As Nemours Estate looks towards its future under a reimagined mission, we are excited about the many possibilities for more therapeutic programming, both onsite and at the hospital. Luckily, we were connected with Lily, an art therapy student who was looking for opportunities to work with patients. She applied to the college volunteer program at the hospital, whose staff were kind enough to refer her to Nemours Estate. We decided to work towards both of our goals and give Lily some ownership over our programming with patients. This allowed her to get some great experience working one-on-one in the hospital school classroom setting, though not in an official art therapy capacity, given that she is not certified yet. She brought her artistic skills and her academic background to advance an idea that had been in development for some time: transforming the historic Rock Garden into an outdoor art display area.
The Rock Garden has been a key feature of the Nemours Estate gardens since its development in the 1910s. As part of a pond and spillway system throughout the property, river rocks are arranged on a slope, just past a beautiful stone bridge, to help guide excess water from the main pond into some of the lower property ponds. The duPonts hid 1920s-era garden gnomes around this area, which today is home to beautiful plants and towering trees. The Rock Garden is also located along an accessible path, making it ideal for patient visits.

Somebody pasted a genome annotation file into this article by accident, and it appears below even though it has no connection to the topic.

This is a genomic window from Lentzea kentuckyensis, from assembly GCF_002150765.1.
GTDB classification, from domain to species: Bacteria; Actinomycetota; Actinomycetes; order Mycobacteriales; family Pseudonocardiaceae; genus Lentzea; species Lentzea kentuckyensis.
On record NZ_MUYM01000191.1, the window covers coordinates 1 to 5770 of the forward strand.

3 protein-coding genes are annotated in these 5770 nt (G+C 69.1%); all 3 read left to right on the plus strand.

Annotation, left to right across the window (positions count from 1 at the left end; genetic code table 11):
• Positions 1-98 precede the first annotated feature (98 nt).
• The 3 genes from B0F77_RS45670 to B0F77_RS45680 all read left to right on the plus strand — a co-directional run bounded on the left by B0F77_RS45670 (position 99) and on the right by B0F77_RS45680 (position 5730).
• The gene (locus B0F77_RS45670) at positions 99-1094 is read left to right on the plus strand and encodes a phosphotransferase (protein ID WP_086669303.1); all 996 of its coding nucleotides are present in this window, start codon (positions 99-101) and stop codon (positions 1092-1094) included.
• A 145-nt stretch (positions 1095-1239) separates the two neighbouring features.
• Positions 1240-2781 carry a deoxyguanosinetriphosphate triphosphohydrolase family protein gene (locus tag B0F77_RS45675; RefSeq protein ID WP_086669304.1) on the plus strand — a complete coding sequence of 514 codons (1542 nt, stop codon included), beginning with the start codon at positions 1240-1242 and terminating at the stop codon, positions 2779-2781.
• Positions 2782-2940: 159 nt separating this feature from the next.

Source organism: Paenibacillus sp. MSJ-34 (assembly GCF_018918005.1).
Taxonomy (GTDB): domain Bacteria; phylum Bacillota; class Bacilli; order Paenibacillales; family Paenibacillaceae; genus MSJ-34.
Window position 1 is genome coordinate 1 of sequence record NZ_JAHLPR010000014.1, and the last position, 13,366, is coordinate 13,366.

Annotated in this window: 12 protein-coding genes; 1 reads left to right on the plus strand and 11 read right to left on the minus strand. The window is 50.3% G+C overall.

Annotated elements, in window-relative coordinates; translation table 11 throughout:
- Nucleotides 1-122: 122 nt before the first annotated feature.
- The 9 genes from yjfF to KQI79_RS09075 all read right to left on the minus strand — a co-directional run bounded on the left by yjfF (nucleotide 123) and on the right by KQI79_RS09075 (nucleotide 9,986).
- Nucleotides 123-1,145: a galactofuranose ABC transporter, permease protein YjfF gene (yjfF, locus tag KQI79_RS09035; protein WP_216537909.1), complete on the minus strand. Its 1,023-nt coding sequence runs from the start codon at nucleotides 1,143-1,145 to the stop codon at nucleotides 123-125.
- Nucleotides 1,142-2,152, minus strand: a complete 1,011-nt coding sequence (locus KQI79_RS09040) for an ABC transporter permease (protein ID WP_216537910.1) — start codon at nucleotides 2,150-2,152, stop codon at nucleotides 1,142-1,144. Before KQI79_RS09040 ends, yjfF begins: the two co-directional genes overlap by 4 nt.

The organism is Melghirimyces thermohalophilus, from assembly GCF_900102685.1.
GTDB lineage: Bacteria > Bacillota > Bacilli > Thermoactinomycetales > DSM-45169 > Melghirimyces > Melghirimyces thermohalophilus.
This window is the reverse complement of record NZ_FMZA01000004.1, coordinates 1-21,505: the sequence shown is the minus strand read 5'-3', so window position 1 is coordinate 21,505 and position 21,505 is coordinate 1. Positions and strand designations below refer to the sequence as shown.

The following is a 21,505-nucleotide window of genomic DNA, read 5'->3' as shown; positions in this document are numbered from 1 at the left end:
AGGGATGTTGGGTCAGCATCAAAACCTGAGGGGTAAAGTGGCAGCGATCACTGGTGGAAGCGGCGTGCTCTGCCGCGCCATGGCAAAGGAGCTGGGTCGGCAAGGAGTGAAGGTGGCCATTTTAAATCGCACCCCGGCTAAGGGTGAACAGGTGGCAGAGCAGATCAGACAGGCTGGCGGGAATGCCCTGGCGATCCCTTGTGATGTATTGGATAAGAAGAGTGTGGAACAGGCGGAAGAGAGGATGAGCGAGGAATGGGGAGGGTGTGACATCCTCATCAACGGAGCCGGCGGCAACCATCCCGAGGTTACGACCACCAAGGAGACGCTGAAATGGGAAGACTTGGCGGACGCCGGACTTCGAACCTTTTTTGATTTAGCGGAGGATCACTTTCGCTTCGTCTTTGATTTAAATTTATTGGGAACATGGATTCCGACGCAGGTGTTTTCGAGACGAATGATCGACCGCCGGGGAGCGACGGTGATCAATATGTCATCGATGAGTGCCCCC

Lily worked with Nemours Estate Hospital Liaison Saleema Wolfe to select, wash, and prepare rocks from the Rock Garden to bring into the hospital school classroom. The team then spent a series of days painting the rocks with traumatic brain injury patients, who had the option either to take them home or return them to the Rock Garden to be displayed as hidden art for visitors to find. Today, the Rock Garden is turning into a colorful and magical place with a wonderful story!
Internship: Video Production
Brianna Riconda, Wilmington University
One of the major lessons we all learned from COVID is that everyone needs relaxing virtual spaces and opportunities from time to time—especially patients and parents in a hospital environment. In 2022, we decided to make virtual programming a priority by establishing the Wren’s Nest, a closed-circuit channel available at bedside in the hospital. Through partnerships with more than a dozen local cultural organizations, the Wren’s Nest highlights nearby nature, arts, history, and of course, all things Nemours Estate. Capitalizing on all of the COVID-era virtual programming out there got us started, but I knew an internship could take it to the next level.
This internship offers a unique working opportunity for video production students, who face a highly competitive industry that can be tough to navigate for those just starting out. Luckily, we have no shortage of beautiful and inspiring angles here at the Nemours Estate for videographers to hone their skills, and as a bonus, the beautiful results of their experiments with light and composition can be shared with patients and families from their hospital rooms.